Great Finishes: Warm Up Walnut
Due to steaming, kiln dried walnut can look gray. This finish recipe will bring back the warm color of old walnut
If you can find 19th-century walnut furniture that still has its original finish, you’ll see a red/brown color with orange undertones that looks almost like mahogany. Today’s kiln-dried walnut is steamed, which makes the white sapwood darker and more usable but gives the brown heartwood a silvery-gray cast. If you want the warm color of old walnut, I have a finish that will get it for you. It puts no color in the wood—it’s all in the finish.
1. Tone with amber shellac
If you like the look after this step, you can stop here and just apply a topcoat.
This finish starts with two coats of Zinsser Bulls Eye amber shellac. I thin it by about 30% with denatured alcohol to create a 2-lb. cut, which makes it much easier to brush. Before pouring the shellac out of the can, give it a good stir to mix up the wax that’s in this product.
Sand the wood up to 180 grit, then start brushing on the shellac. You should be able to brush on both coats within 30 minutes. Allow the two coats to cure for three to four hours and then lightly sand to level the surface, using 320- or 400-grit stearated paper such as Norton ProSand.
The amber-colored shellac will give the walnut a much warmer tone. Now apply two or three coats of Zinsser SealCoat shellac with a brush or spray gun, or spray lacquer from an aerosol can or a gun to build the film thickness a bit. If you like the look, you can stop here. By the way, lacquer (and, obviously, more shellac) will stick to a waxy shellac like Bulls Eye amber just fine, but polyurethanes and water-based finishes are a bad idea.
2. Glaze with cedar stain
Oil-based stains can act as great glazes and give you plenty of working time.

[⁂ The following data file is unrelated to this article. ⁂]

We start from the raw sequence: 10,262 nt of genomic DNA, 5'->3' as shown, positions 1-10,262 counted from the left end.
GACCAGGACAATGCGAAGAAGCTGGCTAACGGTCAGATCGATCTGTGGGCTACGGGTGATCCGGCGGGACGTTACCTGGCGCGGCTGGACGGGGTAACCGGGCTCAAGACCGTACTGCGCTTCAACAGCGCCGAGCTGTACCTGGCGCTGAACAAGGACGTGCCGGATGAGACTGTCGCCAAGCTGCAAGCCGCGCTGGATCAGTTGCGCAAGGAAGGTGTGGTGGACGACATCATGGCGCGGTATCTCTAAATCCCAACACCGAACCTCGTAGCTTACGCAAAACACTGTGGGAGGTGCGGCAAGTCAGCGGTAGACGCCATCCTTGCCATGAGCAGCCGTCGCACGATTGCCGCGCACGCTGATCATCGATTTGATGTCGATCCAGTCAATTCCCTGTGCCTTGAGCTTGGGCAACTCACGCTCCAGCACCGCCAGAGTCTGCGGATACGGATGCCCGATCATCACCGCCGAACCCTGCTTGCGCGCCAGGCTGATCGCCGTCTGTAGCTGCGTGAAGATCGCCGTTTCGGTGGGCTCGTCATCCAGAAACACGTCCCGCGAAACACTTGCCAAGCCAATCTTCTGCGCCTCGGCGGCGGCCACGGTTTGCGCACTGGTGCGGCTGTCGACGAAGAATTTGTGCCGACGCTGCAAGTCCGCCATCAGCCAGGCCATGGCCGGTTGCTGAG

For an even warmer red-brown color, more like the tone of air-dried walnut, I add a glaze. Old Masters Wiping Wood Stain is a full-bodied stain with lots of pigment, which creates intense color when applied to raw wood but a much more subtle look when used as a glaze. In this case I chose the cedar color, which has a burnt-umber hue. This oil-based product dries slowly, giving you plenty of working time.
Wipe on a thin coat with a rag. I often use those thick paper-towel rags sold at home centers. Glaze can be arranged with the rag as you apply it, or with a dry brush right after. To keep it simple I used only the rag this time, working in the direction of the grain until I got the color shift I was looking for. If it looks like you have painted the surface, you’ve applied too much. If there isn’t much of a color shift, you haven’t applied enough. Properly dispose of the oily rag (spread it out in a safe, flat area to dry) and allow the glaze to dry at least 12 hours.
To seal in the glaze and add depth to the overall finish, apply two or three more coats of Zinsser SealCoat, waiting several hours between coats and leveling at least every other one with 320- or 400-grit sandpaper. Then rub out the final coat and add a dark wax.